This week, I share a simple formula on how to discover if your business is in the startup phase, why being in the startup phase is not a bad place to be, and what you may need to transition into the enterprise stage

In this episode, I cover: 

  • Understanding what a startup may look like for you 
  • Reexamining your own expectations and how that may be hurting your business
  • Differentiating between startups and enterprises 
  • Scaling in a smart, well-researched way 
  • Knowing when to begin your next project

Expectation management 

There is nothing at all wrong with your business being a startup. More often than not, the only thing wrong with your business is your own mindset. In a previous episode, I explained why the question “Why isn’t my business working?” does more harm than good. This situation is no different. If you tell yourself over and over that you aren’t succeeding just because you’re still in the startup phase, success will continue to elude you. 

“Your business being a startup is not a problem. It only becomes a problem if you have expectations that your business should be out of this phase by now.” 

Connection to your business relationship 

In my own personal experience, my startups experience success because I know how to manage my goals and perspective. You cannot expect to be an overnight sensation, nor can you force growth in your business. The most vital work to do in the startup phase is on yourself and your mindset as an entrepreneur so that you can continue to develop assets and projects that genuinely satisfy and achieve reasonable goals.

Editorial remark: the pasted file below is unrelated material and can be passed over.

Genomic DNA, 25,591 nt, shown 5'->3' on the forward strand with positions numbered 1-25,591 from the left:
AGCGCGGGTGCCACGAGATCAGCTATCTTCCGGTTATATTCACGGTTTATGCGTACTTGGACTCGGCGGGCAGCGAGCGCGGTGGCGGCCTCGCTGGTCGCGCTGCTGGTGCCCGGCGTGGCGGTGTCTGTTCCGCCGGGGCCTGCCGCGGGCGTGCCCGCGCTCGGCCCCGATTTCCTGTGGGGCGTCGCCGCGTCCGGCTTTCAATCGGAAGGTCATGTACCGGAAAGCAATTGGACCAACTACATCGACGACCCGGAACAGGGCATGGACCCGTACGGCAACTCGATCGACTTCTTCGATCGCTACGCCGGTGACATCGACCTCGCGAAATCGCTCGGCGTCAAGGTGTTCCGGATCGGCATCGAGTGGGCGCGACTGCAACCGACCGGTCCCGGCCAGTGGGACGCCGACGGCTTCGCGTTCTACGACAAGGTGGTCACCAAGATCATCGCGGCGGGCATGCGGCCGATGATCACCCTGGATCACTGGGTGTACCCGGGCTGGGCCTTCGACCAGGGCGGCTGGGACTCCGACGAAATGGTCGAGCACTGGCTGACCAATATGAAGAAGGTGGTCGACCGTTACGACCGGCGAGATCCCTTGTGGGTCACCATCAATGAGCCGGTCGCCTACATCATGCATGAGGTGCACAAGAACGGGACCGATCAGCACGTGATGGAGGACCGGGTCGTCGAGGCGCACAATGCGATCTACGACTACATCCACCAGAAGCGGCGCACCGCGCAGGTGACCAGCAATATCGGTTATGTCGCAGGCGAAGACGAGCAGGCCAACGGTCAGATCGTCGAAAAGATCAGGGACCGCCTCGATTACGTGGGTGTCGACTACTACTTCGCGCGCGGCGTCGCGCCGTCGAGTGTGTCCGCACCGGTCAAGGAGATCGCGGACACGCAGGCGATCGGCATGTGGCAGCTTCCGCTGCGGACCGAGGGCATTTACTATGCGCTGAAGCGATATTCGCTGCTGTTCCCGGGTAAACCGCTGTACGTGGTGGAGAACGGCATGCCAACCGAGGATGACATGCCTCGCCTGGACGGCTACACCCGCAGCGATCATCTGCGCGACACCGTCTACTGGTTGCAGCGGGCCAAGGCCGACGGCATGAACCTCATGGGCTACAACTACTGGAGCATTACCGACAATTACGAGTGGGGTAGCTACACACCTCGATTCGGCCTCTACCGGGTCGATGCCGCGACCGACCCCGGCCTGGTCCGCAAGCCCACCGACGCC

“My expectations were connected to my year one results, therefore I was able to maintain a right relationship with my business.” 

Development of a stronger startup 

Startups will always be startups when they lack a cohesive audience in the market, a profitability in all services, and a way to scale independently of your presence. As you build and strengthen your startup, I highly recommend leaving the scaling portion for last and focusing on finding your audience and pricing effectively. With this focus, you avoid the stress of wondering who will buy your project and what price actually works for what you’re selling. 

“If your asset is in the startup phase…it’s a startup until you figure out product market fit, scalable business model, and your business is profitable.”

Solidification of an enterprise 

A strong startup can be transformed effectively into an enterprise as long as you learn how to scale appropriately and effectively. So often, I see clients wanting to press the gas pedal down to the floor with this concept, surging ahead with an idea for expansion before they’re ready to take that on. Instead, allow yourself the time to do the research and build a strong foundation for your enterprise and your asset. 

“Sometimes we try to build it without doing the research to know how to build it.”

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